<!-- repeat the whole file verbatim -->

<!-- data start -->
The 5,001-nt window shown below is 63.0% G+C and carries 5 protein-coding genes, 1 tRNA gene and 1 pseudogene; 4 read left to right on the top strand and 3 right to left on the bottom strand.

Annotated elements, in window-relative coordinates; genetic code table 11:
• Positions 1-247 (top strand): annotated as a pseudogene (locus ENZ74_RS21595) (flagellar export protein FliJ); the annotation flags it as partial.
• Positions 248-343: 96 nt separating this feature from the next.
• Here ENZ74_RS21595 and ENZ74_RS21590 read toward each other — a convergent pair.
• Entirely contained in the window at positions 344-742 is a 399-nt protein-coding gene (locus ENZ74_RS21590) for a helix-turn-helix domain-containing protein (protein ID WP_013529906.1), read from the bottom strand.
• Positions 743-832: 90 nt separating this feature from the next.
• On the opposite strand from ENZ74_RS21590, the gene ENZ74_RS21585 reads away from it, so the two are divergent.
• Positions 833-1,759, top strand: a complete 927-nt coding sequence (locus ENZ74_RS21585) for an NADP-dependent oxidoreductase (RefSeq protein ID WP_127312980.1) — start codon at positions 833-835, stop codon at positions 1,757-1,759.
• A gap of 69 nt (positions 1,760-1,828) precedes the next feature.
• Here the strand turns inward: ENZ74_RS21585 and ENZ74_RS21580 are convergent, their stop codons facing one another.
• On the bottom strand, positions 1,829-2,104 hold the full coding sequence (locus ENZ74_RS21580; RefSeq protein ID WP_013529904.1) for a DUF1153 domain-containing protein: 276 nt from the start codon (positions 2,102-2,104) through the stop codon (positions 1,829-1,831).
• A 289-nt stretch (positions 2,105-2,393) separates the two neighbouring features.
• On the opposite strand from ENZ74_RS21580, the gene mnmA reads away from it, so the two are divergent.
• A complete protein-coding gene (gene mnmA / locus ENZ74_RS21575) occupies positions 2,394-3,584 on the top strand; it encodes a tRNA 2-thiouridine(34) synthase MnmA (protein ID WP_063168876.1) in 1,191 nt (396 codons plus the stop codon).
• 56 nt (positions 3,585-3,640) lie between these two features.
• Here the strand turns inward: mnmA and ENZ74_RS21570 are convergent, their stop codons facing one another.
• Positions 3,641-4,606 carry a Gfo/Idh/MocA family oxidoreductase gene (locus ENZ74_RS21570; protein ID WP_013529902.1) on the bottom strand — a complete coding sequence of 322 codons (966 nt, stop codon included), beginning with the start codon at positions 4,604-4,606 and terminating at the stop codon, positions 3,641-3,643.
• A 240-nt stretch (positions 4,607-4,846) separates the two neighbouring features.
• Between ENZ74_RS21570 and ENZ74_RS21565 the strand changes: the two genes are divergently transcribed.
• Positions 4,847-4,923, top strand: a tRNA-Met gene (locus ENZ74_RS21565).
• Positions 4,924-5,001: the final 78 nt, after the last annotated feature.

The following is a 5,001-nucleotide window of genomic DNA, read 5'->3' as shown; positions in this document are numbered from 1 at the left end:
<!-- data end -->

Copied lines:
The 5,001-nt window shown below is 63.0% G+C and carries 5 protein-coding genes, 1 tRNA gene and 1 pseudogene; 4 read left to right on the top strand and 3 right to left on the bottom strand.

Annotated elements, in window-relative coordinates; genetic code table 11:
• Positions 1-247 (top strand): annotated as a pseudogene (locus ENZ74_RS21595) (flagellar export protein FliJ); the annotation flags it as partial.
• Positions 248-343: 96 nt separating this feature from the next.
• Here ENZ74_RS21595 and ENZ74_RS21590 read toward each other — a convergent pair.
• Entirely contained in the window at positions 344-742 is a 399-nt protein-coding gene (locus ENZ74_RS21590) for a helix-turn-helix domain-containing protein (protein ID WP_013529906.1), read from the bottom strand.
• Positions 743-832: 90 nt separating this feature from the next.
• On the opposite strand from ENZ74_RS21590, the gene ENZ74_RS21585 reads away from it, so the two are divergent.
• Positions 833-1,759, top strand: a complete 927-nt coding sequence (locus ENZ74_RS21585) for an NADP-dependent oxidoreductase (RefSeq protein ID WP_127312980.1) — start codon at positions 833-835, stop codon at positions 1,757-1,759.
• A gap of 69 nt (positions 1,760-1,828) precedes the next feature.
• Here the strand turns inward: ENZ74_RS21585 and ENZ74_RS21580 are convergent, their stop codons facing one another.
• On the bottom strand, positions 1,829-2,104 hold the full coding sequence (locus ENZ74_RS21580; RefSeq protein ID WP_013529904.1) for a DUF1153 domain-containing protein: 276 nt from the start codon (positions 2,102-2,104) through the stop codon (positions 1,829-1,831).
• A 289-nt stretch (positions 2,105-2,393) separates the two neighbouring features.
• On the opposite strand from ENZ74_RS21580, the gene mnmA reads away from it, so the two are divergent.
• A complete protein-coding gene (gene mnmA / locus ENZ74_RS21575) occupies positions 2,394-3,584 on the top strand; it encodes a tRNA 2-thiouridine(34) synthase MnmA (protein ID WP_063168876.1) in 1,191 nt (396 codons plus the stop codon).
• 56 nt (positions 3,585-3,640) lie between these two features.
• Here the strand turns inward: mnmA and ENZ74_RS21570 are convergent, their stop codons facing one another.
• Positions 3,641-4,606 carry a Gfo/Idh/MocA family oxidoreductase gene (locus ENZ74_RS21570; protein ID WP_013529902.1) on the bottom strand — a complete coding sequence of 322 codons (966 nt, stop codon included), beginning with the start codon at positions 4,604-4,606 and terminating at the stop codon, positions 3,641-3,643.
• A 240-nt stretch (positions 4,607-4,846) separates the two neighbouring features.
• Between ENZ74_RS21570 and ENZ74_RS21565 the strand changes: the two genes are divergently transcribed.
• Positions 4,847-4,923, top strand: a tRNA-Met gene (locus ENZ74_RS21565).
• Positions 4,924-5,001: the final 78 nt, after the last annotated feature.

The following is a 5,001-nucleotide window of genomic DNA, read 5'->3' as shown; positions in this document are numbered from 1 at the left end: